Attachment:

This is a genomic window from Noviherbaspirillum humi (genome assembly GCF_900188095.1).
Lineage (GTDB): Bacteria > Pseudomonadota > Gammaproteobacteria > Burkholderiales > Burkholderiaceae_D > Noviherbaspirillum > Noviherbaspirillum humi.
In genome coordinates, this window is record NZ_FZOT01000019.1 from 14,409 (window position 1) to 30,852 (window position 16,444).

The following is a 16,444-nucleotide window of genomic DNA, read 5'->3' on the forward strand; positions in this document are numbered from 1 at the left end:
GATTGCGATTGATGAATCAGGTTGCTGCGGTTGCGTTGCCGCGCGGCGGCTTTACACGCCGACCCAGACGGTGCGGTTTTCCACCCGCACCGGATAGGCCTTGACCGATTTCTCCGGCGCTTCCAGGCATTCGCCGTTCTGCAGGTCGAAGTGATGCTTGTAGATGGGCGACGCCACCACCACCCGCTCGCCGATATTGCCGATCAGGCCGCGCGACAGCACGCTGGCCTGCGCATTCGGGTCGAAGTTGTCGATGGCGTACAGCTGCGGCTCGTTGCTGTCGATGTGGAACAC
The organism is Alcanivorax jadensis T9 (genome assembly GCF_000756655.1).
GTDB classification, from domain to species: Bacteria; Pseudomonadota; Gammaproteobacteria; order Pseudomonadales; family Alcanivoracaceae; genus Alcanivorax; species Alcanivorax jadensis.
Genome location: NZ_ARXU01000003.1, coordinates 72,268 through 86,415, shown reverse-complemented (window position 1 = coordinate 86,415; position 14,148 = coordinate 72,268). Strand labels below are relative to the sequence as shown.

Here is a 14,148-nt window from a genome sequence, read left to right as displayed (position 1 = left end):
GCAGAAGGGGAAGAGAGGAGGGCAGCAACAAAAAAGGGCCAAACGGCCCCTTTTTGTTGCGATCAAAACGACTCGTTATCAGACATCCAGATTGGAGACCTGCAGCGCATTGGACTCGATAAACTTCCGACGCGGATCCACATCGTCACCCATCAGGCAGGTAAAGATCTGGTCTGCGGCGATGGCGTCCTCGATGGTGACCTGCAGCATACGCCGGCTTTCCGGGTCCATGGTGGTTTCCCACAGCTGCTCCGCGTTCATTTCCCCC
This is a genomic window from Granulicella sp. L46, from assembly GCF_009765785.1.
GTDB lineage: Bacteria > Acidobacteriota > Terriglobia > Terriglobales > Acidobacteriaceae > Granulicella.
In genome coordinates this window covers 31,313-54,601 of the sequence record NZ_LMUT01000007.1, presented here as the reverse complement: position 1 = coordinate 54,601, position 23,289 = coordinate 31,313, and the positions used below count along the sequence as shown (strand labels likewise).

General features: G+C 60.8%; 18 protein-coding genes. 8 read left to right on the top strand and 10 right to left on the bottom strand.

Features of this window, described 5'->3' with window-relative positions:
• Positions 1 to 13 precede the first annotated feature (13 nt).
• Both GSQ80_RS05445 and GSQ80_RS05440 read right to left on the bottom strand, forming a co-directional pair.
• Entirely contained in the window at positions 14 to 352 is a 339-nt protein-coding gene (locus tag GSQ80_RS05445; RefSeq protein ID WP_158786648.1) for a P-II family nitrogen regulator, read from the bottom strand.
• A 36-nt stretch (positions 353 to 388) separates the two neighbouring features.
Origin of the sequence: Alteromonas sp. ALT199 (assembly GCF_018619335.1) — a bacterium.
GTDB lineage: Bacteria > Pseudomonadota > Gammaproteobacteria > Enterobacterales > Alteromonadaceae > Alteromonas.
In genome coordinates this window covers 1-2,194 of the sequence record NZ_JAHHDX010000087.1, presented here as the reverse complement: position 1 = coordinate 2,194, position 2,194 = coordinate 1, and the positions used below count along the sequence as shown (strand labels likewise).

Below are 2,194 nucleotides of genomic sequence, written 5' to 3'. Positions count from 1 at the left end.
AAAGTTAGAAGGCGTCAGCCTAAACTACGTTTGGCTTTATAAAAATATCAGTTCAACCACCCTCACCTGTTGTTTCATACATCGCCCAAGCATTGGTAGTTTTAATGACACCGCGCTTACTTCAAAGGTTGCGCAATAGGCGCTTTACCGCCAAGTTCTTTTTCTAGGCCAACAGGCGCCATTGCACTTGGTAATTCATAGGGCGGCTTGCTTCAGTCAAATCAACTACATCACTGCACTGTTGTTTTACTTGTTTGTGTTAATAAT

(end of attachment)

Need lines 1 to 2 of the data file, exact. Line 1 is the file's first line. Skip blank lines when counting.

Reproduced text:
This is a genomic window from Noviherbaspirillum humi (genome assembly GCF_900188095.1).
Lineage (GTDB): Bacteria > Pseudomonadota > Gammaproteobacteria > Burkholderiales > Burkholderiaceae_D > Noviherbaspirillum > Noviherbaspirillum humi.